teenager texting on phoneThis is the next post in a series of articles discussing how a child’s preference regarding custody and visitation may impact the Court’s decisions on such matters in Melbourne, Florida. Our previous post discussed how a parent may challenge their co-parent’s request for the Court to defer to the wishes of their child in custody disputes. Like other family law cases, Judges must consider what arrangements are in the child’s best interest. In some instances, the analysis may include the preference of the minor as one of several significant factors. A parent wishing to challenge the Court’s reliance on the expressed opinion of their child may demonstrate that the choice does not best serve the child. An experienced family attorney can assist you in identifying and presenting such information to the Judge. This article will discuss how a parent should respond to their child if they refuse to visit their other parent pursuant to an existing court order. If you need assistance, contact our office today to speak with a lawyer.

As any parents of an older child or teenager can attest, it can become increasingly difficult to assert parental authority as their children age and become more independent. Kids will be kids and, while some level of disobedience is to be expected from time to time, the situation can be particularly difficult when it comes to enforcing custody and visitation schedules. Requiring a teenage daughter to, for instance, spend the weekend with her father rather than attend a friend’s slumber party, may be challenging. Or, forcing an angry high school senior to leave his job, friends, and significant other the last summer before college to visit his mother in another state may seem impossible. In some cases, arguments over such issues turn into refusals by the kids to go along with the plan. When such disputes cannot be resolved reasonably between the child and the parents, the non-compliant parent may not know how to best respond.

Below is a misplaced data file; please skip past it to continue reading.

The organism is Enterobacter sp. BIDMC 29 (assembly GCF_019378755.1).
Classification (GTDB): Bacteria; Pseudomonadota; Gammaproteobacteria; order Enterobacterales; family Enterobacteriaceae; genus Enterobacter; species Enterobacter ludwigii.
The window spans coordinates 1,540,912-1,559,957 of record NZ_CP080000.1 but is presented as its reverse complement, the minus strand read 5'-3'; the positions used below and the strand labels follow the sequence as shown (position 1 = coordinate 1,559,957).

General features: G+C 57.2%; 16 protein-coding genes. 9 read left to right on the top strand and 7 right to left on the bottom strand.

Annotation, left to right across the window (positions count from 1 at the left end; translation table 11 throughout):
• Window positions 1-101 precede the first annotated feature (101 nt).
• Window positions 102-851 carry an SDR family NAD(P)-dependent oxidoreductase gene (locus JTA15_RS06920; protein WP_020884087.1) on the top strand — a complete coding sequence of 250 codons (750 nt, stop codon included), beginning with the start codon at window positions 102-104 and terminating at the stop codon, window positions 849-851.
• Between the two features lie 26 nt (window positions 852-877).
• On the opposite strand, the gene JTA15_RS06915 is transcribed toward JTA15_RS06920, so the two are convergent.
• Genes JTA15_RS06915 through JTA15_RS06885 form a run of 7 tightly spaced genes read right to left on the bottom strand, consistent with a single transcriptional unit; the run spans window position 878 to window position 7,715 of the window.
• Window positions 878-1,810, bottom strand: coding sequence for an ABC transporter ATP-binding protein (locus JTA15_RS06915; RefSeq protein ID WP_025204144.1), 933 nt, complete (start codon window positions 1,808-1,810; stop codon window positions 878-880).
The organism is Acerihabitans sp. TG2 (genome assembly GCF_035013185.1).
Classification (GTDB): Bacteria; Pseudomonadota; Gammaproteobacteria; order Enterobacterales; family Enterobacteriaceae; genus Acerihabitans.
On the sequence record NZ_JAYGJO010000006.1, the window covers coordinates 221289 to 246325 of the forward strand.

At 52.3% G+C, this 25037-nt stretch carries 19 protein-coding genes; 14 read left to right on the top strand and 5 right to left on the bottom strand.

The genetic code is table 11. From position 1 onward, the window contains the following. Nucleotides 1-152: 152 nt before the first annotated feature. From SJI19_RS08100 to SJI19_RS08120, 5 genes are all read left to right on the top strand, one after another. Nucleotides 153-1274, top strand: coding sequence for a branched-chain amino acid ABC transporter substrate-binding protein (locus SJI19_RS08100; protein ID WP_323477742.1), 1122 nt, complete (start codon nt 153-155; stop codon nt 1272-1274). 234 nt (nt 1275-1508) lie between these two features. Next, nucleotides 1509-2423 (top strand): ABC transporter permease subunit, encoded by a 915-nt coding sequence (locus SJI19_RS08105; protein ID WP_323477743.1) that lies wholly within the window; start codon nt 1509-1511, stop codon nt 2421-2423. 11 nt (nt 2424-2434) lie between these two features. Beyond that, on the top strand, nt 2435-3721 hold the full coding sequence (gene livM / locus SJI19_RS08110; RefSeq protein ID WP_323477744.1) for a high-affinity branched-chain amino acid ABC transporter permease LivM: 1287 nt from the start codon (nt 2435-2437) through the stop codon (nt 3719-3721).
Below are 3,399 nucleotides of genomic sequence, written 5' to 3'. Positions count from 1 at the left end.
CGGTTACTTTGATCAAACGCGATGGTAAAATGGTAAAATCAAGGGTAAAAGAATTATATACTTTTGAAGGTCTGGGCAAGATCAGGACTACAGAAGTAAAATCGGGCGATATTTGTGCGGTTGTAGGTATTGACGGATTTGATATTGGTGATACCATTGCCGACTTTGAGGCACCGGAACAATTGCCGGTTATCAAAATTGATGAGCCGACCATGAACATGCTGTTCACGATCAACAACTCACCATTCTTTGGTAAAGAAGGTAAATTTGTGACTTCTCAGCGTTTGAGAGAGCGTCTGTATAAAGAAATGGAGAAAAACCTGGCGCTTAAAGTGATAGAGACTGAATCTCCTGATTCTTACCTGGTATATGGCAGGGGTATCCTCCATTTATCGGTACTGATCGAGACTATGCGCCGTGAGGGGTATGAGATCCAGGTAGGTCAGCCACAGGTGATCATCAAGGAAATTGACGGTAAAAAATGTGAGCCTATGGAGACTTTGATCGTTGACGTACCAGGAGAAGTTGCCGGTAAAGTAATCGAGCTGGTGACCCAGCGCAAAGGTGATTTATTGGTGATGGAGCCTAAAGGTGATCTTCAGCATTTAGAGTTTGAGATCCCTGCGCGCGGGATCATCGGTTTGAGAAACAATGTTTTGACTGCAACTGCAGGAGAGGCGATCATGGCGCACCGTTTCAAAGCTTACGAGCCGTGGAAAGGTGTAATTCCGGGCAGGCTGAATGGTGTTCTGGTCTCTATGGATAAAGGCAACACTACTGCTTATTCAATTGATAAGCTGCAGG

It is important to remember that if you are subject to an existing court order regarding the custody and visitation of your child, you are required by law to comply with the terms of the order. Failure to do so, may result in the other parent bringing an enforcement action against you. Depending upon the specific facts of the case, failure to comply may result in contempt of court charges against the non-compliant parent. Short of physically delivering the child to their co-parent, which may not always be possible, many parents are at a loss about how to handle their child’s refusal without finding themselves in legal trouble. When reviewing these situations, the Judge will be interested in how you attempted to comply with the order after the child refused to cooperate. For instance, if you supported the child’s decision, simply went along with it, or made no attempt to discuss the matter with your co-parent, the Court may likely hold you in contempt. If, on the other hand, you proactively addressed the situation with your co-parent, imposed consequences such as taking away the child’s phone or car privileges, or otherwise attempted to enforce the agreement, the Judge may be more likely to view your case favorably.

When faced with such a situation, it is important to consider the legal ramifications of failing to comply with an existing child custody order. Discussing the matter with an experienced attorney can help ensure that your legal interests are protected. Contact our Melbourne office today to speak with a lawyer. We also serve the cities of Titusville, Cocoa, Palm Bay, Grant, Valkaria, and Rockledge, as well as in the Indian River County areas of Fellsmere, Sebastian, Vero Beach, Indian River Shores, and Orchid.

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